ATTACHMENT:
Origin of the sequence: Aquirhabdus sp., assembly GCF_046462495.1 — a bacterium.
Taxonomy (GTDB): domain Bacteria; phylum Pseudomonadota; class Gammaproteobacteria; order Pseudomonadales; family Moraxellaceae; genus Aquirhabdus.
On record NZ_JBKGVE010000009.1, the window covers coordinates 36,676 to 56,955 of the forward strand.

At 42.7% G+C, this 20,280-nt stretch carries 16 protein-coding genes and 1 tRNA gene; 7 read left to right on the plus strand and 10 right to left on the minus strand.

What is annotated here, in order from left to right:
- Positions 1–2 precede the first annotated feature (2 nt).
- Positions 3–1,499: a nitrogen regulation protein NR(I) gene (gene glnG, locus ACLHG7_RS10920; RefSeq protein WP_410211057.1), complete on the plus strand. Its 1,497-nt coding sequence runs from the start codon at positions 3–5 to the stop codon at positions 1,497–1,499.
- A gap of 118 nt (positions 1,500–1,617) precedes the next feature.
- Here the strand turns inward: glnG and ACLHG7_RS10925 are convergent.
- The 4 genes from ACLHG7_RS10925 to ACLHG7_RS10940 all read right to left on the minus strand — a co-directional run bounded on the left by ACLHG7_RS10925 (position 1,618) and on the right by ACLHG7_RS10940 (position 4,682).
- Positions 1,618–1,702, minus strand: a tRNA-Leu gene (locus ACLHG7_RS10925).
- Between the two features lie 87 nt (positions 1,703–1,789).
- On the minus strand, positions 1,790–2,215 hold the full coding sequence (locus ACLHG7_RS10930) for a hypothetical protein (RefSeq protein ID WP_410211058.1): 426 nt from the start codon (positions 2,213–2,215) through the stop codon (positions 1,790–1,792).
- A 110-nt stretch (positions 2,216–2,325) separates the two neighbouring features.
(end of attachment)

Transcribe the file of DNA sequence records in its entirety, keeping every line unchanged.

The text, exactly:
Origin of the sequence: Aquirhabdus sp., assembly GCF_046462495.1 — a bacterium.
Taxonomy (GTDB): domain Bacteria; phylum Pseudomonadota; class Gammaproteobacteria; order Pseudomonadales; family Moraxellaceae; genus Aquirhabdus.
On record NZ_JBKGVE010000009.1, the window covers coordinates 36,676 to 56,955 of the forward strand.

At 42.7% G+C, this 20,280-nt stretch carries 16 protein-coding genes and 1 tRNA gene; 7 read left to right on the plus strand and 10 right to left on the minus strand.

What is annotated here, in order from left to right:
- Positions 1–2 precede the first annotated feature (2 nt).
- Positions 3–1,499: a nitrogen regulation protein NR(I) gene (gene glnG, locus ACLHG7_RS10920; RefSeq protein WP_410211057.1), complete on the plus strand. Its 1,497-nt coding sequence runs from the start codon at positions 3–5 to the stop codon at positions 1,497–1,499.
- A gap of 118 nt (positions 1,500–1,617) precedes the next feature.
- Here the strand turns inward: glnG and ACLHG7_RS10925 are convergent.
- The 4 genes from ACLHG7_RS10925 to ACLHG7_RS10940 all read right to left on the minus strand — a co-directional run bounded on the left by ACLHG7_RS10925 (position 1,618) and on the right by ACLHG7_RS10940 (position 4,682).
- Positions 1,618–1,702, minus strand: a tRNA-Leu gene (locus ACLHG7_RS10925).
- Between the two features lie 87 nt (positions 1,703–1,789).
- On the minus strand, positions 1,790–2,215 hold the full coding sequence (locus ACLHG7_RS10930) for a hypothetical protein (RefSeq protein ID WP_410211058.1): 426 nt from the start codon (positions 2,213–2,215) through the stop codon (positions 1,790–1,792).
- A 110-nt stretch (positions 2,216–2,325) separates the two neighbouring features.